Introvigne then presented the different speakers and testimonies. Willy Fautré, co-founder and director of Human Rights Without Frontiers, noted that while the principles governing FORB are clear in international declarations and treaties, some states still try to violate and circumvent them. This is also true for democratic states, which often try to discriminate against religious minorities by using taxes. France was sentenced repeatedly for this violation of FORB by the European Court of Human Rights, Fautré said, and the same happened to the Quebec tax authorities in a recent case involving a Taoist Tai Chi Institute. Currently, Fautré concluded, the worst case internationally of using taxes as a tool to discriminate against a spiritual minority is the Tai Ji Men case in Taiwan. It needs to be resolved without delay.
Pusin Tali, Taiwan’s first and current ambassador-at-large for religious freedom, praised the United States for their religious freedom initiatives, which inspired the creation of his position in Taiwan. He said it is natural that he also takes an interest in Taiwan’s domestic FORB issues, and he is concerned that Taiwanese financial authorities and National Taxation Bureau have “crossed a line on human rights and freedom” in the Tai Ji Men case. He noted that, since the Supreme Court has declared Tai Ji Men not guilty of any crime, including tax evasion, the financial and tax authorities should follow that verdict.
Stephen Enada, Executive President of the International Committee on Nigeria, said that he was deeply inspired by the Tai Ji Men dizi effective advocacy for FORB for his own battle for religious liberty in Nigeria. He vowed to spread awareness of the Tai Ji Men case internationally, including in Africa.
Ashley Lwin, a Chinese-Burmese American activist who works on behalf of human rights in Myanmar, told the sad story of how the military in that country killed at least 5,000 citizens who were peacefully protesting for democracy in the last 12 months only. She reported how she met Tai Ji Men dizi (disciples) at the 2021 International Religious Freedom Summit in Washington DC, strongly related with their commitment to FORB, and decided to offer her solidarity to their fight to put an end to what she called “a fabricated case.”
Andy Swarna, founder of Great Truth, hailed freedom of religion or belief as an essential tool for conflict resolution, and an inalienable and indeed a main part of universal human rights. He noted that the principle was clearly violated in the Tai Ji Men case in Taiwan, despite the clear indications by the Supreme Court. Swarna expressed his hope that Tai Ji Men may continue their valuable activities free of political challenge.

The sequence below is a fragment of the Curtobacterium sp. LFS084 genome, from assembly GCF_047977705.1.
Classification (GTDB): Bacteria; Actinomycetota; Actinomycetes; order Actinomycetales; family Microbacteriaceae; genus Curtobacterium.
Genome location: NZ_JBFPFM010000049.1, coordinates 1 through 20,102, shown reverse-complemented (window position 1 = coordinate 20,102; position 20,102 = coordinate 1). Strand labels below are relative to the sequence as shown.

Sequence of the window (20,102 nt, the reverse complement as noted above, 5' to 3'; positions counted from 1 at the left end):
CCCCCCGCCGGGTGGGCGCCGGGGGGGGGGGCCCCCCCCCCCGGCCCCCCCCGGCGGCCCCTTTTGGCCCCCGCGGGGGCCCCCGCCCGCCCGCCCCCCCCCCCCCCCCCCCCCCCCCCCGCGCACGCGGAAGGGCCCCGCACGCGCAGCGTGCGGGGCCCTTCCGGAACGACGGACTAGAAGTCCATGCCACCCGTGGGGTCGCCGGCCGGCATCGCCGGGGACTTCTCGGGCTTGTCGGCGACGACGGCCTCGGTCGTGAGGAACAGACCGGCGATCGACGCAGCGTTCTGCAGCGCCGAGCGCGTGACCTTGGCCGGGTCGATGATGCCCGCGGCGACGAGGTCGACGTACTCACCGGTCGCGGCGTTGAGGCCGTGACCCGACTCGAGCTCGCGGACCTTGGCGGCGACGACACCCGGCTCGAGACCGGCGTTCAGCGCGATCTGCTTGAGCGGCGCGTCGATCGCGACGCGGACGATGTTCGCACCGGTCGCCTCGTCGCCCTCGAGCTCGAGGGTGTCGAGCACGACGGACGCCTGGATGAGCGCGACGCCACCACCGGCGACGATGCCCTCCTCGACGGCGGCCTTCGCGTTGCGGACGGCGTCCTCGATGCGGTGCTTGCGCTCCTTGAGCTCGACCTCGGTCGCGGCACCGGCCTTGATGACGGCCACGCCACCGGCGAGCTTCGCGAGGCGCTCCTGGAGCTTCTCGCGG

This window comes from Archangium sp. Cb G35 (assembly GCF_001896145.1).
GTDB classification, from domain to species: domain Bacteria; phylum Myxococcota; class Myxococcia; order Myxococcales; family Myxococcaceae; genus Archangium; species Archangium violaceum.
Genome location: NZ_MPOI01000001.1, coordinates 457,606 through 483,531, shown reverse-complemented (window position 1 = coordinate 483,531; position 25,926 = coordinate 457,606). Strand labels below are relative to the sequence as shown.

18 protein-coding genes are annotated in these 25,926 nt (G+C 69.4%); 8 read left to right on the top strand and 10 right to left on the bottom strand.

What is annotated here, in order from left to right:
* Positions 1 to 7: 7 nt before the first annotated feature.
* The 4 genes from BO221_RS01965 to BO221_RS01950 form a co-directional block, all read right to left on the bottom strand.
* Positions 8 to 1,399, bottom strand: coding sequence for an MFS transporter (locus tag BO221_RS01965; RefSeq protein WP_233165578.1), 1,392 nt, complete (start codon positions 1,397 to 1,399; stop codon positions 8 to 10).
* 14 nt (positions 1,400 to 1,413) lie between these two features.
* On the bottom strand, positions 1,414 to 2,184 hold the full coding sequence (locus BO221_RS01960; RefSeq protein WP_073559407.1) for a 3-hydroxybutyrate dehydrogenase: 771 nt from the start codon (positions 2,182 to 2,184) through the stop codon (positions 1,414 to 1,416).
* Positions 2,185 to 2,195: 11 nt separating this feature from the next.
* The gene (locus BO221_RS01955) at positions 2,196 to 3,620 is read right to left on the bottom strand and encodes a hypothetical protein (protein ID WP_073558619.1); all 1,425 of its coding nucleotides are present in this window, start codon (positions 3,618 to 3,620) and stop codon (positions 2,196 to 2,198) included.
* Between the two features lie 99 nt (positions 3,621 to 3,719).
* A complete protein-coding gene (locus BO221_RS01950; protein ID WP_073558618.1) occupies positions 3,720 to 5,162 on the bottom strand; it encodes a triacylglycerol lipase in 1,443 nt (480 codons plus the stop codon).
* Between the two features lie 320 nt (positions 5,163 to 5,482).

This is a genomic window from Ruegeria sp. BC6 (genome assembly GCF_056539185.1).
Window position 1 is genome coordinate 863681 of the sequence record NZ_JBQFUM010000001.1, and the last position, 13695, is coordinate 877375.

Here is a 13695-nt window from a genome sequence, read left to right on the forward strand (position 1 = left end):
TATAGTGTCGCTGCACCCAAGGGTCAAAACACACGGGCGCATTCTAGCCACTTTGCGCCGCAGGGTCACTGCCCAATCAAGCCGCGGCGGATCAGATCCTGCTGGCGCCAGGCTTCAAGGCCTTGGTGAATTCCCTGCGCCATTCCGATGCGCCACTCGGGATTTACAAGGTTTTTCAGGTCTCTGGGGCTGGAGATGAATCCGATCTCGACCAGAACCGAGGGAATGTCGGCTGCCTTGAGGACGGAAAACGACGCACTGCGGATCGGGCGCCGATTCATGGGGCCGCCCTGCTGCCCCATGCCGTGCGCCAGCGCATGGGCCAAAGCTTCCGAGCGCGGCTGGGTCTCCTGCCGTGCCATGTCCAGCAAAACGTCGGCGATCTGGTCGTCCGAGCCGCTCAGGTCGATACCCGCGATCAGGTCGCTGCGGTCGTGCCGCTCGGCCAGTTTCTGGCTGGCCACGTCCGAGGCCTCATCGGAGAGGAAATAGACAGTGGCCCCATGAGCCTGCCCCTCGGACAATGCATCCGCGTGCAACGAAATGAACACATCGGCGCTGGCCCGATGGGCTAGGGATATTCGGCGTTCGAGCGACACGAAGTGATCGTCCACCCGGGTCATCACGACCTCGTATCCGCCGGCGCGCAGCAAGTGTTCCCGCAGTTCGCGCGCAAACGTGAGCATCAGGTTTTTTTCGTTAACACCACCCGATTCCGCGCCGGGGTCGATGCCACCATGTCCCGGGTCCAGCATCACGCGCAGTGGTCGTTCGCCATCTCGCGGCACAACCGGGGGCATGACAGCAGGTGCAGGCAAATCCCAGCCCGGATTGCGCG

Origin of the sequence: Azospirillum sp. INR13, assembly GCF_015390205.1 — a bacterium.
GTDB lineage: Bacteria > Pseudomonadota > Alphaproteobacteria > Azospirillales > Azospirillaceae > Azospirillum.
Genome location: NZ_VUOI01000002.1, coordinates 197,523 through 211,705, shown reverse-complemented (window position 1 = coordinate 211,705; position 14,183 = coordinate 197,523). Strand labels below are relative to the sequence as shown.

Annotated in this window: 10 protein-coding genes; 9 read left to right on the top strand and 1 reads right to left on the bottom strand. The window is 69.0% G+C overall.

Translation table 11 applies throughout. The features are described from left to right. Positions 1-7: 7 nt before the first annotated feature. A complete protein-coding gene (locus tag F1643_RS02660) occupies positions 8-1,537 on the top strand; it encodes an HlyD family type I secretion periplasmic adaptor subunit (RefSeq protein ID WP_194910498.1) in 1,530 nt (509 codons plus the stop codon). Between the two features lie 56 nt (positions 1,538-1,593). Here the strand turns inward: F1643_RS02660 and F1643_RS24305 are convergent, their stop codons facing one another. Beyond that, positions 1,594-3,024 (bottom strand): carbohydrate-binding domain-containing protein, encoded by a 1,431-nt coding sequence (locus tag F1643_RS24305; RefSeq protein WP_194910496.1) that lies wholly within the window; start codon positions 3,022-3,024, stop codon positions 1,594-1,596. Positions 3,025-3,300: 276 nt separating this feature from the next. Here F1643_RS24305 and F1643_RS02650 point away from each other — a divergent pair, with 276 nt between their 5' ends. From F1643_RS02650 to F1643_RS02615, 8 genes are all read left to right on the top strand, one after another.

Introvigne then introduced a video with Tai Ji Men’s beautiful “Dance of Love and Peace,” combining qigong, martial arts, and artistic performance, and six Tai Ji Men dizi who shared their testimonies.
Hsia Lung Ogle, a retired English teacher from Florida, told the tragic story of her family, who moved from Vietnam to Cambodia to escape civil war, only to find itself in the middle of the Khmer Rouge’s persecution. Since they were Christians, all her family members were exterminated. She survived because she had been sent to study in Taiwan, where she met Tai Ji Men, which helped her make sense of her experience. She then moved to Florida, and continues to be part there of a Presbyterian Church, while practicing qigong and self-cultivation as a Tai Ji Men dizi. Her life experience, she said, taught her the value of freedom of religion or belief, and how it was consistently violated in the Tai Ji Men case in Taiwan.
Polly Han, who works as a customs brokerage supervisor in a Los Angeles company, reported how the Tai Ji Men academy in Los Angeles became a home away from home for her family of Taiwanese immigrants. She then participated in several Tai Ji Men cultural events, and in December 2021 traveled to Washington DC to attend the first international press conference on the Tai Ji Men case, and protest in front of the TECRO, the Taiwan Economic and Cultural Representative Office. She now wonders where and how the cry of distress of Tai Ji Men dizi will be finally heard by the authorities in Taiwan.